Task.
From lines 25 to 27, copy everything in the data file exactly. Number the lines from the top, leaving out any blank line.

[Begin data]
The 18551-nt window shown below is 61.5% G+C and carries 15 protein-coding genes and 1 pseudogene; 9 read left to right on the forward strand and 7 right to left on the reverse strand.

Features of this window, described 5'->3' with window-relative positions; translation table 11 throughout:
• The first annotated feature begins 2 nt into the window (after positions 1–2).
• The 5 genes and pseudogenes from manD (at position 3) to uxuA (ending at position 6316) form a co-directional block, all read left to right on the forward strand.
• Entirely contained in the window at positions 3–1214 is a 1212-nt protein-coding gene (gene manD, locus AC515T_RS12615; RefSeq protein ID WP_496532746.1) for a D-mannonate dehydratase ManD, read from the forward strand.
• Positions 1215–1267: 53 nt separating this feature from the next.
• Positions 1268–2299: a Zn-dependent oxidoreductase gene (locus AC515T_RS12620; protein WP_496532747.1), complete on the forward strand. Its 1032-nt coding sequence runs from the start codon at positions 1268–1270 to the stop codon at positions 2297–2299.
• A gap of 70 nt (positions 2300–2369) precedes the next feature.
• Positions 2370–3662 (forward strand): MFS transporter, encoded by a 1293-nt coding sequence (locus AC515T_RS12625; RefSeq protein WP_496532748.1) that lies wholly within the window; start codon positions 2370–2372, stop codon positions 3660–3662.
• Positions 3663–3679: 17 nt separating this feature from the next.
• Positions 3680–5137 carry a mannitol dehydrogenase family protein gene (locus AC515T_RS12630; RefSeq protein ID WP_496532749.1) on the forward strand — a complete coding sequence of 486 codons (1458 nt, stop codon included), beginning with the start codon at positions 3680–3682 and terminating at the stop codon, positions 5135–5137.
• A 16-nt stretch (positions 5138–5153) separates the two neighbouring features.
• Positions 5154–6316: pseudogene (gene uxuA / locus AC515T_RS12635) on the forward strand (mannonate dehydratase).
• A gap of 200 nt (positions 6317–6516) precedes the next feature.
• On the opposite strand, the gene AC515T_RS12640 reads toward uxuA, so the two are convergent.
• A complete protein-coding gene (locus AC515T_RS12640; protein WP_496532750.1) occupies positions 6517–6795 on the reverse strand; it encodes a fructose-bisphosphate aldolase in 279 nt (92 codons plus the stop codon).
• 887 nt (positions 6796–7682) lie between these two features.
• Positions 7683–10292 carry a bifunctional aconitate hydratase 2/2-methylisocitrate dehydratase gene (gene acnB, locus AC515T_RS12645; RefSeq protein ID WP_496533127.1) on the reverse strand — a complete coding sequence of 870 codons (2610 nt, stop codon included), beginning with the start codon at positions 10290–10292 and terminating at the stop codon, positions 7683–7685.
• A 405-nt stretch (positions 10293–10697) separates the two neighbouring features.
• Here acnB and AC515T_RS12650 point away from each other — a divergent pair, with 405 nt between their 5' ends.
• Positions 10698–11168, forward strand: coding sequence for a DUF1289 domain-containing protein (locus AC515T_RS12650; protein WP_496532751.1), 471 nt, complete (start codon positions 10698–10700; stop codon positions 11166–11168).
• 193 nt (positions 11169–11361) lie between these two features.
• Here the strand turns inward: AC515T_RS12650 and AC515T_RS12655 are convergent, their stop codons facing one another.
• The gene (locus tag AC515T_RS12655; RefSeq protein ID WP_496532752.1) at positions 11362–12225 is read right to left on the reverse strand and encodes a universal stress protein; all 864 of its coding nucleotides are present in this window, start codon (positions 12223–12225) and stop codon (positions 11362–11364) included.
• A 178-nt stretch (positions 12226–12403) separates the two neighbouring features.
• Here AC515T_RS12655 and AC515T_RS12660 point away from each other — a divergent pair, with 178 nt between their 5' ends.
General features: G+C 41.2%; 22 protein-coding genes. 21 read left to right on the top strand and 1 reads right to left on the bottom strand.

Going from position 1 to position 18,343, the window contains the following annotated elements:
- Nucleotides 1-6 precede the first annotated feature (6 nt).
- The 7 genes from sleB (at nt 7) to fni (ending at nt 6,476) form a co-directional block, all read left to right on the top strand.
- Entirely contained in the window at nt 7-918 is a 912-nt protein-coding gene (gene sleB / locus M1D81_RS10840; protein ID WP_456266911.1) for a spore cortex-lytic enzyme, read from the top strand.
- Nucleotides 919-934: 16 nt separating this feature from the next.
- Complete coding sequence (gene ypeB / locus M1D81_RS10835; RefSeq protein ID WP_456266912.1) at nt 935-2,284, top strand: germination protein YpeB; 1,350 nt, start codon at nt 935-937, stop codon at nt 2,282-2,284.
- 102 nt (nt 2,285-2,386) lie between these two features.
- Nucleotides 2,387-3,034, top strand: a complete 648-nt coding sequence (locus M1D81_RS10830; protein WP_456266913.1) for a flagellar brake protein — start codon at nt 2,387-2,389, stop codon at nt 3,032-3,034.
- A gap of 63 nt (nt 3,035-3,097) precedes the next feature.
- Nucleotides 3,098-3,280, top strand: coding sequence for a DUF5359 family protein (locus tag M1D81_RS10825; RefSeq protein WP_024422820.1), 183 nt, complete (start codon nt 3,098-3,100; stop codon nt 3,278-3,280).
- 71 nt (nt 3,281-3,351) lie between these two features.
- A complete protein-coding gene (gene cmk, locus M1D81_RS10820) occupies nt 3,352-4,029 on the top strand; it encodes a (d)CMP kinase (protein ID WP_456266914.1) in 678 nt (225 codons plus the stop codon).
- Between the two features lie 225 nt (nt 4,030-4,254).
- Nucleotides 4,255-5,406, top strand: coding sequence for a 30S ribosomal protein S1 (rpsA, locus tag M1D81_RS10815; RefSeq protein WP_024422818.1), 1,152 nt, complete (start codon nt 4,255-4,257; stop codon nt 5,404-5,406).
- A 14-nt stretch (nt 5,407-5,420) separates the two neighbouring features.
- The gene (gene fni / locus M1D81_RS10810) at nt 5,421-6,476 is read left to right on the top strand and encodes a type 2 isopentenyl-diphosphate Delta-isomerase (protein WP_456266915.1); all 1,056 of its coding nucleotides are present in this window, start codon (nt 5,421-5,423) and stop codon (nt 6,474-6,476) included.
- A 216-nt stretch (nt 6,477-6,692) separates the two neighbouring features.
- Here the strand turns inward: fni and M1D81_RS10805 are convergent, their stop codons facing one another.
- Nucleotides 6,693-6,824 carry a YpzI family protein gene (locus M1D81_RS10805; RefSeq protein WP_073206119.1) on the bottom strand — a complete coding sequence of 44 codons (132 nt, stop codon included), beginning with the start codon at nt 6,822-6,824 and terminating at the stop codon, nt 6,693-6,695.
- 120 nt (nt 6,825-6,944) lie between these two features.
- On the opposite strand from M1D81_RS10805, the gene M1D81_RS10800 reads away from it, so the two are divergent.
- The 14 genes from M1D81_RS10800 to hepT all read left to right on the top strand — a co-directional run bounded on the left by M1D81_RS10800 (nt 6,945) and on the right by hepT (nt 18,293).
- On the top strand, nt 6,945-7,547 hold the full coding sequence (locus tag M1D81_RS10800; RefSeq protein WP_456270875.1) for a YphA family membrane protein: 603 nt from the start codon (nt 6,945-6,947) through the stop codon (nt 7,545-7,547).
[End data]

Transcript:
• A 178-nt stretch (positions 12226–12403) separates the two neighbouring features.
• Here AC515T_RS12655 and AC515T_RS12660 point away from each other — a divergent pair, with 178 nt between their 5' ends.
General features: G+C 41.2%; 22 protein-coding genes. 21 read left to right on the top strand and 1 reads right to left on the bottom strand.